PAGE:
Huawei Mate 9 Review: Sweet and Serious
The flagship smartphone industry is usually a tough market even though its not the most competitive market. Big names like Apple iPhone and Samsung Galaxy S series are usually the standard choice and its almost impossible to steal the crown away from them. However, this does not stop other brands to be part of the market. Huawei’s Mate line-up is a familiar competitor in the market, behind Apple and Samsung. Even though in 2016 there are new names entering the market from LG and Google, Huawei made sure that their latest entry, the Huawei Mate 9, still shines in the market with its own uniqueness inside and out. So, has it worked? Let’s find out.
We only get 1 version of the Huawei Mate 9 here in Malaysia, which is priced at RM2699 and comes complete with 64GB of internal storage.
The unboxing experience is a pretty premium feeling. Unlike the MediaPad M3’s classy white box, this comes in a dark brown box for a change. It still looks premium and classy, on a different level. Apart from the phone, it also comes with 2 boxes, both of which contains the usual accessories such as a USB wall adapter, 3.5mm earphone, USB-C cable for syncing and charging, USB-C to microUSB converter and some documentations. As an added bonus, you’ll also get a equally classy hard case right out of the box, as well as a screen protector, which has been applied. While the hard case is premium to look at and feel, it might not offer the same protection as a standard soft transparent case.
The Huawei Mate 9 adopts the same design language as recent Huawei devices, but hasn’t lost a lot from its predecessor – the Mate 8. It’s slim profile and curved unibody makes it an overall easy to handle device even with one hand despite the large 5.9-inch display, and the choice of materials, which consists of glass front and aluminium back, makes it a premium-feeling device. It weighs 190 grams, which makes the phone solid to use. As far as design goes, the Huawei Mate 9 checks all the boxes being a flagship device, even though it can look a bit understated.
The front features an almost edge-to-edge design 5.9-inch display. There are still very little bezels on both sides which reduces the chances of accidental inputs when you rest your thumb on both sides, even though it does not fully eliminate. Apart from the earpiece, there’s also a 8-megapixel front facing camera located above it. Huawei adopts on-screen navigation for the Mate 9 like all other recent Huawei devices, and the bottom is just left with the Huawei branding.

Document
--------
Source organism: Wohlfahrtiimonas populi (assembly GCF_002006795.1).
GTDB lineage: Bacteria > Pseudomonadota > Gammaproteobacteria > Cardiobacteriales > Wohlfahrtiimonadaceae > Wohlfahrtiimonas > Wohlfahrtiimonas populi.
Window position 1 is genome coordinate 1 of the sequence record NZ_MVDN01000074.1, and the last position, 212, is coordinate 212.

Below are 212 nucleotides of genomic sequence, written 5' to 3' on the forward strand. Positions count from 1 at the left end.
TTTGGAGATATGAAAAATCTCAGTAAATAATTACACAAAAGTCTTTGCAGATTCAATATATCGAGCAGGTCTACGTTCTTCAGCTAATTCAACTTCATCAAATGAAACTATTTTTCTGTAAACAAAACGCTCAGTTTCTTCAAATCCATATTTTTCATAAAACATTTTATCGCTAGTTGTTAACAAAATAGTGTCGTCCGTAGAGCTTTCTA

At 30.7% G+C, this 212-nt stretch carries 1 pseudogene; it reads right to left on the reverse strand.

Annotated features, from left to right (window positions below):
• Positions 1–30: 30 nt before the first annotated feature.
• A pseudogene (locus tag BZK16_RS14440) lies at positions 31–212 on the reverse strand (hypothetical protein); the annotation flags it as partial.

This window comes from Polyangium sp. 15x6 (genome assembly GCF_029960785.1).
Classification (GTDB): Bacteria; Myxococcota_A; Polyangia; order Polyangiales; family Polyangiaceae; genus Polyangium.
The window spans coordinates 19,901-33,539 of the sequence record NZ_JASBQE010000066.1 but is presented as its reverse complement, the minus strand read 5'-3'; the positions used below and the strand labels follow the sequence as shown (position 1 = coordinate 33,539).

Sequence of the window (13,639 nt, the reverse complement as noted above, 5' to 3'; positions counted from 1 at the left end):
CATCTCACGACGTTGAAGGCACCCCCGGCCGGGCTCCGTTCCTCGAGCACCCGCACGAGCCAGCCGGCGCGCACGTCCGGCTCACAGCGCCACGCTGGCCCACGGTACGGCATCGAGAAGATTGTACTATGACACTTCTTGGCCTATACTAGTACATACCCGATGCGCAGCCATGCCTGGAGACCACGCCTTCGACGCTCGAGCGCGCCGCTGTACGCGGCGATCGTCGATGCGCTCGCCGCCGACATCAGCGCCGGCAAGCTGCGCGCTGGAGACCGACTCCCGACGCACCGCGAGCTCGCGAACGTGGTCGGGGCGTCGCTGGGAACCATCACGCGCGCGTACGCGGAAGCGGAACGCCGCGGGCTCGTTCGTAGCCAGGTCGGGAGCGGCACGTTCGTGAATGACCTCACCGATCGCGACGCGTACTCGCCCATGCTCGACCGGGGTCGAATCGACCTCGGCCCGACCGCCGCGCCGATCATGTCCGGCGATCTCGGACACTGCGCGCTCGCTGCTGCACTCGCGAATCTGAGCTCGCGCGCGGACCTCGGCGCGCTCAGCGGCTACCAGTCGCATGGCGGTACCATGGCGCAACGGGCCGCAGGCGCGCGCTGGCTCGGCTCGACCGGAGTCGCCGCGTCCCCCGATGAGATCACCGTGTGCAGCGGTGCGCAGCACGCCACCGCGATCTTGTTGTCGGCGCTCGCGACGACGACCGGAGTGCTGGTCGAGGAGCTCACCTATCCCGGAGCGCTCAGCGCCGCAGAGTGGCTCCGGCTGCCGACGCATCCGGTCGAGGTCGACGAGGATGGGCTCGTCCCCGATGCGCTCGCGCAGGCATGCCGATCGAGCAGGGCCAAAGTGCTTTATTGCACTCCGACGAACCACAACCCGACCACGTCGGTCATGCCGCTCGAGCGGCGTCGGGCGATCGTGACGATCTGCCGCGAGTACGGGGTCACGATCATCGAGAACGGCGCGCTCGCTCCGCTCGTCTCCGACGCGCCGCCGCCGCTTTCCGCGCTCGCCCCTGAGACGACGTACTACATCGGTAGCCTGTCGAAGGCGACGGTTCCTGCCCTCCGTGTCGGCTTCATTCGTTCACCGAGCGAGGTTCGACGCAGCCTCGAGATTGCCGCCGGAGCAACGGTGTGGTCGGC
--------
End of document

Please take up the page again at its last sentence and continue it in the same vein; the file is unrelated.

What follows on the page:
The left only houses a removable tray which consists of 2 slots. The primary SIM slot takes a nanoSIM, while the secondary slot takes either a nanoSIM or microSD card for storage expansion. Like the Honor 8, you had to choose between dual-SIM functionality or storage expansion. If the on-board 64GB is not enough for you, the phone will take microSD cards up to 256GB.
The right is where the volume buttons and power button lives, and the USB-C port lives at the bottom for syncing and charging, along with the downward firing speakers. The top is home for the 3.5mm earphone jack and an IR blaster.
The rear of the phone may look like its predecessor, but it is more premium to see and touch. The curved design has aid in holding the phone firmly, and looks clean with no antenna lines running across. It does feature dual-camera which has a bit of budge out a little, along with two-tone LED flash and laser for autofocus on either side. Since there are no physical buttons on the front or room for a fingerprint scanner, the scanner lives just below the camera lens. The scanner is quick and accurate, and its unlikely that it won’t recognise your fingerprint.
In Malaysia, there are only 2 colours on offer – a lighter Champagne Gold and a darker Mocha Brown. Although both colours looked fantastic, we still hope that Huawei Malaysia brought in other colours like Space Grey and Ceramic White.
Specs and Performance
As one of Huawei’s highest range of products, the specs on the Huawei Mate 9 looks pretty promising on paper. For starters, the processor that it came with is a Huawei’s in-house developed HiSilicone Kirin 960, and it’s the best that Huawei have given us. With 4 primary cores that are able to go up to 2.4GHz and 4 lower-powered ones that are still able to top at 1.8GHz, it is a high-powered processor that is extremely efficient. It really does go head-to-head on Qualcomm’s equally powerful Snapdragon 821 that’s found on other flagship smartphones, like the Google Pixel. Like most smartphones these days, it does couple with 4GB of RAM to work with.